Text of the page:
Dear Deeply Readers,

Welcome to the archives of Syria Deeply. While we paused regular publication of the site on May 15, 2018, and transitioned some of our coverage to Peacebuilding Deeply, we are happy to serve as an ongoing public resource on the Syrian conflict. We hope you’ll enjoy the reporting and analysis that was produced by our dedicated community of editors contributors.

We continue to produce events and special projects while we explore where the on-site journalism goes next. If you’d like to reach us with feedback or ideas for collaboration you can do so at [email protected].

Iron Rule: Jaish al-Islam in Eastern Ghouta

Jaish al-Islam’s leader Zahran Alloush was killed by Syrian government airstrikes last year, but his successors are keeping his brutal legacy alive in Eastern Ghouta. Syria Deeply spoke to residents and former prisoners of the “Army of Islam” about the group’s severe punishment of dissent.

Written by Youmna al-Dimashqi Published on Read time Approx. 4 minutes

Zahran Alloush, the leader of Jaish al-Islam, or “Army of Islam” was killed in December last year in a government air strike. His death, however, did nothing to stop to the group’s totalitarian rule in Eastern Ghouta, where residents say torture and imprisonment without trial occur routinely in the name of “liberation” and Sharia law.

Al-Tawba prison, supervised directly by Jaish al-Islam, is one of the most infamous institutions in Eastern Ghouta. Although people thought that the death of Zahran Alloush would perhaps lead to its closing, the arrests and abuse continue.

Saeed, not his real name, spoke to Syria Deeply about his imprisonment in al-Tawba. “I was arrested nine months ago. Members of Jaish al-Islam raided my house and kept yelling and asking: ‘You terrorist. Where are the explosive belts? Where do you hide the money you receive from the Islamic State?’” he said.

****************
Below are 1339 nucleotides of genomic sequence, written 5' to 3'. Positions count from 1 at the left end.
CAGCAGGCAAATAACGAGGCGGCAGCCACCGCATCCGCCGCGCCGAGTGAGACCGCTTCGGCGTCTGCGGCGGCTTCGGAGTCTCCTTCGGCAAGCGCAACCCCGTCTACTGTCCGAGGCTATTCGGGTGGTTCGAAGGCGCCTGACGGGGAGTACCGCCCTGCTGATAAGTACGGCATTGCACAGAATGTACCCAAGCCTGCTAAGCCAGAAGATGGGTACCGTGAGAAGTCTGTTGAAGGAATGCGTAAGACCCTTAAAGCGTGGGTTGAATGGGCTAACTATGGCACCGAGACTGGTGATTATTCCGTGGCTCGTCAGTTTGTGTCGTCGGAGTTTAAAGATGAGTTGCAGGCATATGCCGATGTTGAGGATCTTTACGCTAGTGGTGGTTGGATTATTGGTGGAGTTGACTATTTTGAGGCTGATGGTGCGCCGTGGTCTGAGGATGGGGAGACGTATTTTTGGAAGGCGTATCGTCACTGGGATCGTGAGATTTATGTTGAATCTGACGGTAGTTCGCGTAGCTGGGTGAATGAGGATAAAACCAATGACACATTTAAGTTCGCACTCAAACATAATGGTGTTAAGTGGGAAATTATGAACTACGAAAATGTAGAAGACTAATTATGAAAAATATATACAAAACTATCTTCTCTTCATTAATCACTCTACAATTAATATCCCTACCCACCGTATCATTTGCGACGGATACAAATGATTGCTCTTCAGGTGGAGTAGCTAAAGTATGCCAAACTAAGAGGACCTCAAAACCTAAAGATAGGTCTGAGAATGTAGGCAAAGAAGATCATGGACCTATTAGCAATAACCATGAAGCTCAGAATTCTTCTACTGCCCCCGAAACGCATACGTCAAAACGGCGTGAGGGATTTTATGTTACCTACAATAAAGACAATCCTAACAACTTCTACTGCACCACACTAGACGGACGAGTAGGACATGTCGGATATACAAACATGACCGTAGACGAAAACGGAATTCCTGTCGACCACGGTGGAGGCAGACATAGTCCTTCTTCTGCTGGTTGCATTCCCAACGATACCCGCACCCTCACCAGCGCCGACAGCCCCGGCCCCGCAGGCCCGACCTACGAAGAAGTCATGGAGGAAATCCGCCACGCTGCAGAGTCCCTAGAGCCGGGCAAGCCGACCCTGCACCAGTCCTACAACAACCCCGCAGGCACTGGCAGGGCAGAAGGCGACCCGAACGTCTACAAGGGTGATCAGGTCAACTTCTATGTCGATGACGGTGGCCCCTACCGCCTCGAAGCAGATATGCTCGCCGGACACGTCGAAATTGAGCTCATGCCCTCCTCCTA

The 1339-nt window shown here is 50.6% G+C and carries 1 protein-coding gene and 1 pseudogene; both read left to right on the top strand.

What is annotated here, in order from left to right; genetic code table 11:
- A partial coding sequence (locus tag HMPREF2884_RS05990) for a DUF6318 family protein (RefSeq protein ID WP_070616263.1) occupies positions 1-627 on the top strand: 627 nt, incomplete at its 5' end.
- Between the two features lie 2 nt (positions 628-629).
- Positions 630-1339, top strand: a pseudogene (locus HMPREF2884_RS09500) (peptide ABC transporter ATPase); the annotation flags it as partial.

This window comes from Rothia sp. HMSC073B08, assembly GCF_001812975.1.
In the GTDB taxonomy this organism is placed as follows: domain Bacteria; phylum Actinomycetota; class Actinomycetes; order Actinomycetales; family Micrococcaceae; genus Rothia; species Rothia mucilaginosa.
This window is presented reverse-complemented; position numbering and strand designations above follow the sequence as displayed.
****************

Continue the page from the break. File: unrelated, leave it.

The group accused Saeed of plotting to assassinate one of its members and of belonging to the Islamic State – one of the group’s main rivals.

Saeed said he sees a similarity between the group and the Syrian security forces. “Their accusations were no different from the regime’s accusations against those who opposed it,” he said. “Doesn’t the regime also accuse the opposition of being terrorists and spies?”

The young man said he was interrogated and tortured by being electrocuted and beaten with metal wires while hanging from a wall. “I was detained at the regime’s air force security prison once, and I found no difference between the two, except that Jaish al-Islam claims to be part of a revolution,” he said.

“I was determined that no matter what they did, I would never admit to something I had not done. I believe my stubbornness frustrated them, so they started a new cycle of torture – they starved me.”

After two months of torture, Saeed was transferred to another cell, where he spent another six months. He was never brought before a judge nor allowed to have any visitors.

He recalled: “[Six months later] they finally called me to the interrogation room again. There, one of them said to me, ‘This was a lesson, so that you learn not to criticize Jaish al-Islam’s leaders. If you do it again, your punishment will be serious.’”